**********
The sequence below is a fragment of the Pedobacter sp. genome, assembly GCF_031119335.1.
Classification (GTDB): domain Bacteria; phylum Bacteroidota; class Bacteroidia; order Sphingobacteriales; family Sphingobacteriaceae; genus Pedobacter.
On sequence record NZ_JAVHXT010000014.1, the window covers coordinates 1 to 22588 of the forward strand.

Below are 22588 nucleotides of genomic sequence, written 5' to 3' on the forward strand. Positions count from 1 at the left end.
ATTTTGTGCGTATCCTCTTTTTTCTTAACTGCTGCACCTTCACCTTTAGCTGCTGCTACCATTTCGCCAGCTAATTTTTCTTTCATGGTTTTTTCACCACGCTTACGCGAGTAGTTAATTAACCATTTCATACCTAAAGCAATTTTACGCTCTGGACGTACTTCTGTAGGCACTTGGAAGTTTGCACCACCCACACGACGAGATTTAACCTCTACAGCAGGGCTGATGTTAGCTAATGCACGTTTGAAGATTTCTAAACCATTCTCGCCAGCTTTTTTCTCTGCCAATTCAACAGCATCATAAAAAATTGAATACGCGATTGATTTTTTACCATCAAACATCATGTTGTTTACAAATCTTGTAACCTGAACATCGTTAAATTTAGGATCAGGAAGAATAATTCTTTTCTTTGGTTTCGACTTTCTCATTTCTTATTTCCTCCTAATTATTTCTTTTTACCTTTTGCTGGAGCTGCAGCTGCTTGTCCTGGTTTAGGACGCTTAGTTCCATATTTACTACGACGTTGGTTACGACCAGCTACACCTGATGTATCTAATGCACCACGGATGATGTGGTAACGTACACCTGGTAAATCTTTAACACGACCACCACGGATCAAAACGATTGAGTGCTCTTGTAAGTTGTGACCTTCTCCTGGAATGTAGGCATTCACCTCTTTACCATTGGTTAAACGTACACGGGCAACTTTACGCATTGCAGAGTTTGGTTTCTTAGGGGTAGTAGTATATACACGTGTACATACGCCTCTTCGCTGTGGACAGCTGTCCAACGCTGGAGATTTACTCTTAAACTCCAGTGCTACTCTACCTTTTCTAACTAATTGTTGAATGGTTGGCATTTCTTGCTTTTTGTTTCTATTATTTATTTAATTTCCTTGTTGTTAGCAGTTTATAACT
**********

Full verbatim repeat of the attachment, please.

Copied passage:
The sequence below is a fragment of the Pedobacter sp. genome, assembly GCF_031119335.1.
Classification (GTDB): domain Bacteria; phylum Bacteroidota; class Bacteroidia; order Sphingobacteriales; family Sphingobacteriaceae; genus Pedobacter.
On sequence record NZ_JAVHXT010000014.1, the window covers coordinates 1 to 22588 of the forward strand.

Below are 22588 nucleotides of genomic sequence, written 5' to 3' on the forward strand. Positions count from 1 at the left end.
ATTTTGTGCGTATCCTCTTTTTTCTTAACTGCTGCACCTTCACCTTTAGCTGCTGCTACCATTTCGCCAGCTAATTTTTCTTTCATGGTTTTTTCACCACGCTTACGCGAGTAGTTAATTAACCATTTCATACCTAAAGCAATTTTACGCTCTGGACGTACTTCTGTAGGCACTTGGAAGTTTGCACCACCCACACGACGAGATTTAACCTCTACAGCAGGGCTGATGTTAGCTAATGCACGTTTGAAGATTTCTAAACCATTCTCGCCAGCTTTTTTCTCTGCCAATTCAACAGCATCATAAAAAATTGAATACGCGATTGATTTTTTACCATCAAACATCATGTTGTTTACAAATCTTGTAACCTGAACATCGTTAAATTTAGGATCAGGAAGAATAATTCTTTTCTTTGGTTTCGACTTTCTCATTTCTTATTTCCTCCTAATTATTTCTTTTTACCTTTTGCTGGAGCTGCAGCTGCTTGTCCTGGTTTAGGACGCTTAGTTCCATATTTACTACGACGTTGGTTACGACCAGCTACACCTGATGTATCTAATGCACCACGGATGATGTGGTAACGTACACCTGGTAAATCTTTAACACGACCACCACGGATCAAAACGATTGAGTGCTCTTGTAAGTTGTGACCTTCTCCTGGAATGTAGGCATTCACCTCTTTACCATTGGTTAAACGTACACGGGCAACTTTACGCATTGCAGAGTTTGGTTTCTTAGGGGTAGTAGTATATACACGTGTACATACGCCTCTTCGCTGTGGACAGCTGTCCAACGCTGGAGATTTACTCTTAAACTCCAGTGCTACTCTACCTTTTCTAACTAATTGTTGAATGGTTGGCATTTCTTGCTTTTTGTTTCTATTATTTATTTAATTTCCTTGTTGTTAGCAGTTTATAACT